Examples of products that have elastic supplies are specifically branded items that have alternatives like Campbell's soup, Marlboro cigarettes and Porsche vehicles; products that have inelastic supplies are cigarettes, gasoline and salt. Products that have an inelastic supply are products that do not have a viable alternative, and buyers will continue to buy them despite the price increase.
When a product has an elastic supply, the product has many alternatives. Users of the product will be able to go elsewhere or use a different brand if the one they like increases in price. Many luxury products, such as sports cars and organic food, are elastic. Users can go elsewhere for the products but often will not do so to sacrifice the luxury of the products.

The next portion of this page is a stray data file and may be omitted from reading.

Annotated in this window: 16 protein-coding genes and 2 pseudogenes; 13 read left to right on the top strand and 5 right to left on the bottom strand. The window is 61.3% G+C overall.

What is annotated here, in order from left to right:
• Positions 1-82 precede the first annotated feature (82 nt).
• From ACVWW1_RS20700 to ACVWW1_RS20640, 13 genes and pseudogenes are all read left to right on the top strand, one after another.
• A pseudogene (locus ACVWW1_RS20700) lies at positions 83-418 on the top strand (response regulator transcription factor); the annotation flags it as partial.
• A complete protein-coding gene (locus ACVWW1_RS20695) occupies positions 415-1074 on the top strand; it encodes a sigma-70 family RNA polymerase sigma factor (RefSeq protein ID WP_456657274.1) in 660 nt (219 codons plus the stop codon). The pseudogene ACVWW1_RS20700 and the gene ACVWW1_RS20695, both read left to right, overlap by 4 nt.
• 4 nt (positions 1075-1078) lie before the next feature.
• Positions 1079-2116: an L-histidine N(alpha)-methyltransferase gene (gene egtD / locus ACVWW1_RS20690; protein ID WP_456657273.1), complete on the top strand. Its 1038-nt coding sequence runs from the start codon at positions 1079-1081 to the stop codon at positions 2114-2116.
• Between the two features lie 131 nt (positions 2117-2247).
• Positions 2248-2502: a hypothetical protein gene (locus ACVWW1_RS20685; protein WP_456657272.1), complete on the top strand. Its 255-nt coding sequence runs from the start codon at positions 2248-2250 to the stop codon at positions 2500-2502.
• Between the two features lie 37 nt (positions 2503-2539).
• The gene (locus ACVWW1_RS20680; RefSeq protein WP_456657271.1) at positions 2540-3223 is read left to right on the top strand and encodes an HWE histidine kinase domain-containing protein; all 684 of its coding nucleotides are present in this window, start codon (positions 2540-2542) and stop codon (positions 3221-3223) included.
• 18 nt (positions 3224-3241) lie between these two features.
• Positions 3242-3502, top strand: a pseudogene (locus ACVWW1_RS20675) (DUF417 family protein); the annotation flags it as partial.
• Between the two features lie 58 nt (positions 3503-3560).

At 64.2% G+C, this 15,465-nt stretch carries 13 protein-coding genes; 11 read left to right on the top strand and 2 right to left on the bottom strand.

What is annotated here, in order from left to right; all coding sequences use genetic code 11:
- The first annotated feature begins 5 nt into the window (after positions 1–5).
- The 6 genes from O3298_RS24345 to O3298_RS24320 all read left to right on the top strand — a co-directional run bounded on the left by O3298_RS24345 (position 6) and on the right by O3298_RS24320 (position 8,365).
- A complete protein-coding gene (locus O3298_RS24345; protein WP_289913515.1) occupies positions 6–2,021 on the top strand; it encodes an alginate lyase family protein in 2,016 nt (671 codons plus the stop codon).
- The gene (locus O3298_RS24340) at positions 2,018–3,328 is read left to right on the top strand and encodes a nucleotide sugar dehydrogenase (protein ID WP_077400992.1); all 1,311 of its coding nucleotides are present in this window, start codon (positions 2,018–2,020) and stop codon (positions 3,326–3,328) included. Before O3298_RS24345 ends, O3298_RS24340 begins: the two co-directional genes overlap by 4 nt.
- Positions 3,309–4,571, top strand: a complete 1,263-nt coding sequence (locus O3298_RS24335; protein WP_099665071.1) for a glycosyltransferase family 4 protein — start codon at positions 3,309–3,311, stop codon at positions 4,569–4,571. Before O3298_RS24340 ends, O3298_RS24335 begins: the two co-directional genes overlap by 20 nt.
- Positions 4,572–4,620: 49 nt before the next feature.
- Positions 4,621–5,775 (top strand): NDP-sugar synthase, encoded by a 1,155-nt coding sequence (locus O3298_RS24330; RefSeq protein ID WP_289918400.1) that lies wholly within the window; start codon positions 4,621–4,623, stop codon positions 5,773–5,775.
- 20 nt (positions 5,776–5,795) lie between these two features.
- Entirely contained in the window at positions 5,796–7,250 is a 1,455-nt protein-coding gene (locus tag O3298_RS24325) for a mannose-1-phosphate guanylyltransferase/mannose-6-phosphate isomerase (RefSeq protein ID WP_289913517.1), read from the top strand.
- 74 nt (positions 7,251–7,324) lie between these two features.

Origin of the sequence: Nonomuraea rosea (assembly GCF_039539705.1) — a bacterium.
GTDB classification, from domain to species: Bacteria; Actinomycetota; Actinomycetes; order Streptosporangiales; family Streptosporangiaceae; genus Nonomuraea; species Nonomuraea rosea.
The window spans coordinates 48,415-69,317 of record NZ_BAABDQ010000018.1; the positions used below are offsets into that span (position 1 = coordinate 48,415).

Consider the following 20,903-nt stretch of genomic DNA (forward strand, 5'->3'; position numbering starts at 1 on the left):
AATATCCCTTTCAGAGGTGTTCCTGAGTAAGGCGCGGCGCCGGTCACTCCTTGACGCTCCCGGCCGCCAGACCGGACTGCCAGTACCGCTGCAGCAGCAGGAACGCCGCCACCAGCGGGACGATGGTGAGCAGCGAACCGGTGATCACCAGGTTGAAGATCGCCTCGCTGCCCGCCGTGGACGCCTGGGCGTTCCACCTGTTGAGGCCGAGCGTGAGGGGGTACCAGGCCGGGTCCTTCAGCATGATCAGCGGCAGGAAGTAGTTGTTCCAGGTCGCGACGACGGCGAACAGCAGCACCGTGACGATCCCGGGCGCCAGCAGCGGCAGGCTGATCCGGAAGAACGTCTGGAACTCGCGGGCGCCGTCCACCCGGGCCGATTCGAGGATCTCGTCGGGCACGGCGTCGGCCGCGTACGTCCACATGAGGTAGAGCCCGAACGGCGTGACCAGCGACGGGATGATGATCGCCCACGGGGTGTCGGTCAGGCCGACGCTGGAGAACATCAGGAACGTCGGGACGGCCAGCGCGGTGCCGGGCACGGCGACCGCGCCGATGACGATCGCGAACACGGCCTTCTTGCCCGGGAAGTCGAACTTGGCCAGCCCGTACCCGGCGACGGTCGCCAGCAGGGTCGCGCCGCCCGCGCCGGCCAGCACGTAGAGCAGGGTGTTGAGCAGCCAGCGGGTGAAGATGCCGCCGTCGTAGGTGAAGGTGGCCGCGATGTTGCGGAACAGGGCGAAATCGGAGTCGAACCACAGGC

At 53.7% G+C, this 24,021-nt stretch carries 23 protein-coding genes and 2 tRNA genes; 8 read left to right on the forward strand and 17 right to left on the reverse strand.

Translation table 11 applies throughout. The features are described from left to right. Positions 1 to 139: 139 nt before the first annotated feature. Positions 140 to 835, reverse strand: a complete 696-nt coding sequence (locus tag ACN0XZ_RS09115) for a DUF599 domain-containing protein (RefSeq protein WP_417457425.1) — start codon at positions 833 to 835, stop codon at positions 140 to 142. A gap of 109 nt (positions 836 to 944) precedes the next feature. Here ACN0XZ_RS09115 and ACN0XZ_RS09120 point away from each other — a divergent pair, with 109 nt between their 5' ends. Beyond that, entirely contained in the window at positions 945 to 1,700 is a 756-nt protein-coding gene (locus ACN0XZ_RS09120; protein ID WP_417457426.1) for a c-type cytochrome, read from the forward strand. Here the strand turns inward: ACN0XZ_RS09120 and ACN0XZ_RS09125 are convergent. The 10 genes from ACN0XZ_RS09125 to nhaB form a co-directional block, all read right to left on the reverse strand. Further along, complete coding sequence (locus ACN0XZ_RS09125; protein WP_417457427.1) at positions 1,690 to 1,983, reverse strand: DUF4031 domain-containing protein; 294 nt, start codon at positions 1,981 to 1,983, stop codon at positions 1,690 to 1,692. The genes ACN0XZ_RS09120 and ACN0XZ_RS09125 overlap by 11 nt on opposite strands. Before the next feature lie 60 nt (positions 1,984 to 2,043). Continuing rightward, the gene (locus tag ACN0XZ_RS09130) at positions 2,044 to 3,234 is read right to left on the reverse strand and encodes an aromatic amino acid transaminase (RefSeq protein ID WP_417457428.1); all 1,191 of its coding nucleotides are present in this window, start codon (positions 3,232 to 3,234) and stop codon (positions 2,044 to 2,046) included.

An inelastic product is one that cannot be replaced with a less expensive version. When tobacco prices rise, most cigarette prices rise. People who smoke cigarettes will usually continue buying the cigarettes despite their price because they are addicted to them. Gasoline is also a necessity for transportation. Despite the higher costs of gasoline, people will often continue to buy it. While different gasoline companies may offer lower prices, the price remains a steady average because companies know that people will continue to buy it.